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Solved: Thin Walls Can Hear Neighbors

If your house has thin walls you can hear your neighbors down the block, you aren’t alone.

I remember in my 20s when I lived in this terrace house as a student, and I could hear everything my neighbors did. Sometimes it was so loud that you felt like the neighbors were actually in the house.

One day I had a friend over, and he joked how he could hear the guy three doors down breathing. While it was funny, it wasn’t healthy at all, as in most cases, I couldn’t get anything done.

Over the years, I’ve lived in all manner of houses, and one of the primary determinants of noise from the neighbors getting into your house is the quality of construction.

If the house is well constructed, you will rarely hear any noise, but if the construction is poor, you will be in for a time of your life.

If your house has thin walls, it’s poorly constructed, so the die is already cast against you.

What does this mean? Should you move?

Well, if you are like me and don’t like noise distractions, move to a better-constructed building.

As you are planning the big move, you should note that the better-constructed building is most likely new, and due to the high amount of money, that the property owner spent putting it up, the rent is up there.

A quieter house is also most likely out of the town center, meaning that you will have a longer commute.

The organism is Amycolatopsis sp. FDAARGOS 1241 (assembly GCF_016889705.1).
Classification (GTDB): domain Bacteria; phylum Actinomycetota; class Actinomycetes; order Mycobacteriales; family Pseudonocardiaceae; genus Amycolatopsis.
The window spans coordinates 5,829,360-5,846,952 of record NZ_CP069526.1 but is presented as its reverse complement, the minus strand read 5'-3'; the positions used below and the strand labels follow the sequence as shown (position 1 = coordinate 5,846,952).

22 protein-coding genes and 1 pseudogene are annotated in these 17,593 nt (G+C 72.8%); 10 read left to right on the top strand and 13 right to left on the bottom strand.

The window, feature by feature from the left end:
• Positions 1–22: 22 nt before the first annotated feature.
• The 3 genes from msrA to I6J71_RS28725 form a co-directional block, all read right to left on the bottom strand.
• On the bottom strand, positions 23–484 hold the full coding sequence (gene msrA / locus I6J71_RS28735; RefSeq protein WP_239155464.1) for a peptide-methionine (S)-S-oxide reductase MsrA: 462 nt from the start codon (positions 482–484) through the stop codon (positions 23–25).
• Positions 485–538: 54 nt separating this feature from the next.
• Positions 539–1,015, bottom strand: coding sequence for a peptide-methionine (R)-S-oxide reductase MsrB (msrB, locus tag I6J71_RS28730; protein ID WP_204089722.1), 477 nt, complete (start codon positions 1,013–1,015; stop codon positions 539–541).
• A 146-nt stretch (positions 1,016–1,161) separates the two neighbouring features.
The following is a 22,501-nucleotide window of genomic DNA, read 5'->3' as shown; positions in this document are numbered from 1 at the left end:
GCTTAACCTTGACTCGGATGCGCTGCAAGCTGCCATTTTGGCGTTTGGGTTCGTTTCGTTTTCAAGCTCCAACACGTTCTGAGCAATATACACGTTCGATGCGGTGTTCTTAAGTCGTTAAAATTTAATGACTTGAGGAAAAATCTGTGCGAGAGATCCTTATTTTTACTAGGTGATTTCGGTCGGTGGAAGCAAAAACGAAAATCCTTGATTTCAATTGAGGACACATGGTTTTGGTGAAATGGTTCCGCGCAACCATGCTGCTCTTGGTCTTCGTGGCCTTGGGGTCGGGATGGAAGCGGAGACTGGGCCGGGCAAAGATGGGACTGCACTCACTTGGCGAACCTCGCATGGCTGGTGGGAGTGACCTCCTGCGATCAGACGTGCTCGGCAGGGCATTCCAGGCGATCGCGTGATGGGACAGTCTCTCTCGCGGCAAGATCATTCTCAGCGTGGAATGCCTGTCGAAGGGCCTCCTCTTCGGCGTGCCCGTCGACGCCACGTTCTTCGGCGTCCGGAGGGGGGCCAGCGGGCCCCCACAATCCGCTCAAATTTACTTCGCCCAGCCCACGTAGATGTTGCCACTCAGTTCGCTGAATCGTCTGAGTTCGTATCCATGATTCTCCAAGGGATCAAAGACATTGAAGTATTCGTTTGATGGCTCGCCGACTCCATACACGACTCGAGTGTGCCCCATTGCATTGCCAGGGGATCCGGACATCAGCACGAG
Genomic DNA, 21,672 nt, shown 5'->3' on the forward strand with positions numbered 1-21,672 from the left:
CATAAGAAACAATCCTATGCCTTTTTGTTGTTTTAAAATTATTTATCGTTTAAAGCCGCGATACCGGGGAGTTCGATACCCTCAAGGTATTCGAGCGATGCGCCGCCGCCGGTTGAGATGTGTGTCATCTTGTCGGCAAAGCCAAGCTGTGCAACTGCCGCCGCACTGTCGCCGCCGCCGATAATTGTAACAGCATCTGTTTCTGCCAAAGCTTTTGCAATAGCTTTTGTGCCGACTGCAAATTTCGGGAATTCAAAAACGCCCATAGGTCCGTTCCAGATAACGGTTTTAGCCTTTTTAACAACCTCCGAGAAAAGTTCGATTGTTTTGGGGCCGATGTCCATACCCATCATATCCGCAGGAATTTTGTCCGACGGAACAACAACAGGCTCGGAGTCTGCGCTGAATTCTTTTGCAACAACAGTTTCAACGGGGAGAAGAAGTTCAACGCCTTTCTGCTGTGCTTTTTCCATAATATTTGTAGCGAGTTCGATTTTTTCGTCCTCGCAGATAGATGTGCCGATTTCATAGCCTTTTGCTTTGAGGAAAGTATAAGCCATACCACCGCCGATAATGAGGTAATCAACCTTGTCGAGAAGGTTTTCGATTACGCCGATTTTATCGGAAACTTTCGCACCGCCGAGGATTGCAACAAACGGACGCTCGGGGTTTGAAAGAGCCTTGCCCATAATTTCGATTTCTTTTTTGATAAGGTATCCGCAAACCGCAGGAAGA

If you are ready for the change and have money to pay for the new, better-constructed house, make a move.

But if the noise isn’t too much, you don’t have money for a new apartment, or you don’t want the inconvenience that will come with the change, come up with ways to reduce the noise coming through the thin walls.

How to reduce noise through walls

Luckily, there are many ways to reduce noise from getting through the thin walls. These ways include:

Fill all the holes and gaps in the house

This is one of the easiest and often highly effective ways to block noise. Filling the holes and gaps is also a great option when you can’t change your wall as a tenant.

Carefully go through the entire house and identify any holes and gaps that might be present on the walls, windows, ceiling, and even the door. You should then carefully seal these gaps with Green Blue noise-proofing sealant.

The beauty of this sealant is that it’s specially designed to provide a top-notch seal that keeps out most of the noise. The sealant is pliable, so it doesn’t crack when it dries up or ages.

As you are sealing the gaps in the house, don’t forget the electrical connections such as sockets, as they might bring in substantial amounts of noise. To ensure that your house is noise-proof, remove these connections and carefully apply the sealant in all the gaps present.

Add another drywall layer.

If your landlord allows you to alter your drywall, you can apply second drywall to keep out as much noise as possible.

To get the most from the drywall, don’t use the same drywall already in place—use a different one (a thicker layer is better). For example, if you already have a 1/8” thick layer, install a ¼” layer.

You also should be cautious about how you install the drywall sheet. For the best outcome, apply the GreenGlue soundproofing compound at the back of the sheet before placing it on top of the existing drywall.

The soundproofing compound isn’t glue, but a compound that absorbs sounds, preventing them from passing the wall and getting to you.

Use mass-loaded vinyl.

Mass-loaded vinyl comes in a 4 feet long roll that is usually thin, but highly dense, so it works like magic at keeping out noises.